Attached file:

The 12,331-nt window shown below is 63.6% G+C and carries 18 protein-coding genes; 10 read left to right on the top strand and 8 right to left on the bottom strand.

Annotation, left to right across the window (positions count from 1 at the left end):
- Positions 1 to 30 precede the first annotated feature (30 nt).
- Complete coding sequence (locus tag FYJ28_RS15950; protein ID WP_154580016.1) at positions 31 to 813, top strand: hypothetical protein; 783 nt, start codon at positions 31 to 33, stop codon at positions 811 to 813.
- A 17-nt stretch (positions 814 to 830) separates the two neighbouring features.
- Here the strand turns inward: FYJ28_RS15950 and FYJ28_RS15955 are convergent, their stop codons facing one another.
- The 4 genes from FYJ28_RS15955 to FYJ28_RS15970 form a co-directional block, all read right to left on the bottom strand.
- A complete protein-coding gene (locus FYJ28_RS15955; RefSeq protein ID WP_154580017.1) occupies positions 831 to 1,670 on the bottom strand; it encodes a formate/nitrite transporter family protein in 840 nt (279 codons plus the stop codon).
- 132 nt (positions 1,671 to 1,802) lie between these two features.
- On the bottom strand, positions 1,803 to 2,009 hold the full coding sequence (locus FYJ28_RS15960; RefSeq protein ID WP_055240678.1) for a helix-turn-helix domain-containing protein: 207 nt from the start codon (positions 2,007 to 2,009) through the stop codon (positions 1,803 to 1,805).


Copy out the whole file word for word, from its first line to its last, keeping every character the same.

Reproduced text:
The 12,331-nt window shown below is 63.6% G+C and carries 18 protein-coding genes; 10 read left to right on the top strand and 8 right to left on the bottom strand.

Annotation, left to right across the window (positions count from 1 at the left end):
- Positions 1 to 30 precede the first annotated feature (30 nt).
- Complete coding sequence (locus tag FYJ28_RS15950; protein ID WP_154580016.1) at positions 31 to 813, top strand: hypothetical protein; 783 nt, start codon at positions 31 to 33, stop codon at positions 811 to 813.
- A 17-nt stretch (positions 814 to 830) separates the two neighbouring features.
- Here the strand turns inward: FYJ28_RS15950 and FYJ28_RS15955 are convergent, their stop codons facing one another.
- The 4 genes from FYJ28_RS15955 to FYJ28_RS15970 form a co-directional block, all read right to left on the bottom strand.
- A complete protein-coding gene (locus FYJ28_RS15955; RefSeq protein ID WP_154580017.1) occupies positions 831 to 1,670 on the bottom strand; it encodes a formate/nitrite transporter family protein in 840 nt (279 codons plus the stop codon).
- 132 nt (positions 1,671 to 1,802) lie between these two features.
- On the bottom strand, positions 1,803 to 2,009 hold the full coding sequence (locus FYJ28_RS15960; RefSeq protein ID WP_055240678.1) for a helix-turn-helix domain-containing protein: 207 nt from the start codon (positions 2,007 to 2,009) through the stop codon (positions 1,803 to 1,805).